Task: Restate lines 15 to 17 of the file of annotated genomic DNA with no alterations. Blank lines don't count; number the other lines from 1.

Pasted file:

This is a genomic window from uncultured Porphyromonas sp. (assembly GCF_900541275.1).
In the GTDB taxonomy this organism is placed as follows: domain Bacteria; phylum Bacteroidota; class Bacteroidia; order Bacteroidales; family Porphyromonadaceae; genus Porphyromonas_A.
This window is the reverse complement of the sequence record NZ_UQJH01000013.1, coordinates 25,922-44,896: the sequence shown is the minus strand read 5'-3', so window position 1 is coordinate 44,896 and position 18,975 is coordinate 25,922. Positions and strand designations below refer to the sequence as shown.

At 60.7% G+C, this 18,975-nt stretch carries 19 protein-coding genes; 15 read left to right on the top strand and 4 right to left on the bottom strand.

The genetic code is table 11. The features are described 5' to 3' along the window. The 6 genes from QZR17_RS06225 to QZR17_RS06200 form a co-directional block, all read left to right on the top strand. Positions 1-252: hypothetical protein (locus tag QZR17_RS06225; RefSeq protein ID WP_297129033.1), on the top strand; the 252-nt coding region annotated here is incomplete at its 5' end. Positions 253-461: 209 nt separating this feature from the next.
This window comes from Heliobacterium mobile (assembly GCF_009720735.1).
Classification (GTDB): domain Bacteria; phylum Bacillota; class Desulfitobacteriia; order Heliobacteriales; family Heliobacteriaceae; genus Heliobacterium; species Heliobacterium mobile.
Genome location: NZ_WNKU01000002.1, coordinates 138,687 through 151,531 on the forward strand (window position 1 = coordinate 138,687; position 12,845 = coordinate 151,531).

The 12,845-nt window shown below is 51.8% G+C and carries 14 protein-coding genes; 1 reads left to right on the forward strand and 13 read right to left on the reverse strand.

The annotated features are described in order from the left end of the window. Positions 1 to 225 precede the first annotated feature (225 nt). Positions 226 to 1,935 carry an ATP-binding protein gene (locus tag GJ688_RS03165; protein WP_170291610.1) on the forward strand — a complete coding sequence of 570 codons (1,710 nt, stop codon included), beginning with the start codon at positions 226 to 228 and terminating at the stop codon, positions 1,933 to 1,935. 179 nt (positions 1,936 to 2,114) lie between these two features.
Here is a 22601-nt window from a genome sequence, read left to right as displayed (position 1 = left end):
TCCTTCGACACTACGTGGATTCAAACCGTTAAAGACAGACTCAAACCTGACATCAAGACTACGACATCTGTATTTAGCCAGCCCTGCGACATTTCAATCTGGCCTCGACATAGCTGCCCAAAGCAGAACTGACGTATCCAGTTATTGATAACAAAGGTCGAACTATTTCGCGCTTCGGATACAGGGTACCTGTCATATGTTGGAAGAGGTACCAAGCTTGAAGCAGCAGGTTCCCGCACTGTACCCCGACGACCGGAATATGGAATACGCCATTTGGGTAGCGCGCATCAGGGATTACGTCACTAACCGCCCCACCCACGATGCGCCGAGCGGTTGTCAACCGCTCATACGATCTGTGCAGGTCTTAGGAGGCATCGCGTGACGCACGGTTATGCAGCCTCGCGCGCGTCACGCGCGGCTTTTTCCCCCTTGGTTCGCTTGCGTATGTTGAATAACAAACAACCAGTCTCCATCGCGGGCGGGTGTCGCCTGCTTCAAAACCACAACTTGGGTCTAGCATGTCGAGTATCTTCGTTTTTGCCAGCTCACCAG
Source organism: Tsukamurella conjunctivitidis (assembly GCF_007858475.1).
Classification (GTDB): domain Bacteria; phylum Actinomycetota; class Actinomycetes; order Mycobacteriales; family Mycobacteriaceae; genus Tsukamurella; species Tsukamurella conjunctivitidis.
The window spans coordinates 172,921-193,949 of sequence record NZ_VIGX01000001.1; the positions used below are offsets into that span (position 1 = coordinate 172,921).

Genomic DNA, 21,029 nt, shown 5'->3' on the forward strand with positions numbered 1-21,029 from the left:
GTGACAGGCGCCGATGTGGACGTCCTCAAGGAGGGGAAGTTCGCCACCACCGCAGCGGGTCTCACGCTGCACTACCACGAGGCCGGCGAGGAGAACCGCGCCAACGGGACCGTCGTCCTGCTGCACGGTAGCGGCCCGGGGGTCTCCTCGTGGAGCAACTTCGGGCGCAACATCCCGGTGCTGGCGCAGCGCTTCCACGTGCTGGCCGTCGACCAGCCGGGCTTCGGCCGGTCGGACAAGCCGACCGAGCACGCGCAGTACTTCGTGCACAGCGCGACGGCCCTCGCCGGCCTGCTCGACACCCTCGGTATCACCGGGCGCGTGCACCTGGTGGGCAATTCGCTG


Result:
The window spans coordinates 172,921-193,949 of sequence record NZ_VIGX01000001.1; the positions used below are offsets into that span (position 1 = coordinate 172,921).

Genomic DNA, 21,029 nt, shown 5'->3' on the forward strand with positions numbered 1-21,029 from the left:
GTGACAGGCGCCGATGTGGACGTCCTCAAGGAGGGGAAGTTCGCCACCACCGCAGCGGGTCTCACGCTGCACTACCACGAGGCCGGCGAGGAGAACCGCGCCAACGGGACCGTCGTCCTGCTGCACGGTAGCGGCCCGGGGGTCTCCTCGTGGAGCAACTTCGGGCGCAACATCCCGGTGCTGGCGCAGCGCTTCCACGTGCTGGCCGTCGACCAGCCGGGCTTCGGCCGGTCGGACAAGCCGACCGAGCACGCGCAGTACTTCGTGCACAGCGCGACGGCCCTCGCCGGCCTGCTCGACACCCTCGGTATCACCGGGCGCGTGCACCTGGTGGGCAATTCGCTG